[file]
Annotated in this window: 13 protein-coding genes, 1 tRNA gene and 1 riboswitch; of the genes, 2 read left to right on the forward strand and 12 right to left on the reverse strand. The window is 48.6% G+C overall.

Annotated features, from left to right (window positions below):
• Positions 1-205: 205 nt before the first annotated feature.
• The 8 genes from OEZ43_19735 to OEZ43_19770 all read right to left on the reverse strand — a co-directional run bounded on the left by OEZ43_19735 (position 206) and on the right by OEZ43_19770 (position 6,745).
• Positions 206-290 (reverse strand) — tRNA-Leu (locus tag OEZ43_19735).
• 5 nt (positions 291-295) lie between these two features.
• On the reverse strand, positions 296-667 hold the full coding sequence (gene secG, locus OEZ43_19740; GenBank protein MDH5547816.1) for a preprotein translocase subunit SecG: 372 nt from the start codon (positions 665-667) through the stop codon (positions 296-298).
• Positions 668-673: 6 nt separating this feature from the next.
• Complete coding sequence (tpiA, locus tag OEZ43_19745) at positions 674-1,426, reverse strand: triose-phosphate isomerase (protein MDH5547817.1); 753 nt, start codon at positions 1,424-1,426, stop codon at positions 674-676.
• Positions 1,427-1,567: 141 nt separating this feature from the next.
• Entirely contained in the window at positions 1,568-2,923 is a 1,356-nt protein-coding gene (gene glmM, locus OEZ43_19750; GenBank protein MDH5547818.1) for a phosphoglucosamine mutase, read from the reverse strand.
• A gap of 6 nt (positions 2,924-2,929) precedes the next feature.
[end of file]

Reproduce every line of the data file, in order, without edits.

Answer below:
Annotated in this window: 13 protein-coding genes, 1 tRNA gene and 1 riboswitch; of the genes, 2 read left to right on the forward strand and 12 right to left on the reverse strand. The window is 48.6% G+C overall.

Annotated features, from left to right (window positions below):
• Positions 1-205: 205 nt before the first annotated feature.
• The 8 genes from OEZ43_19735 to OEZ43_19770 all read right to left on the reverse strand — a co-directional run bounded on the left by OEZ43_19735 (position 206) and on the right by OEZ43_19770 (position 6,745).
• Positions 206-290 (reverse strand) — tRNA-Leu (locus tag OEZ43_19735).
• 5 nt (positions 291-295) lie between these two features.
• On the reverse strand, positions 296-667 hold the full coding sequence (gene secG, locus OEZ43_19740; GenBank protein MDH5547816.1) for a preprotein translocase subunit SecG: 372 nt from the start codon (positions 665-667) through the stop codon (positions 296-298).
• Positions 668-673: 6 nt separating this feature from the next.
• Complete coding sequence (tpiA, locus tag OEZ43_19745) at positions 674-1,426, reverse strand: triose-phosphate isomerase (protein MDH5547817.1); 753 nt, start codon at positions 1,424-1,426, stop codon at positions 674-676.
• Positions 1,427-1,567: 141 nt separating this feature from the next.
• Entirely contained in the window at positions 1,568-2,923 is a 1,356-nt protein-coding gene (gene glmM, locus OEZ43_19750; GenBank protein MDH5547818.1) for a phosphoglucosamine mutase, read from the reverse strand.
• A gap of 6 nt (positions 2,924-2,929) precedes the next feature.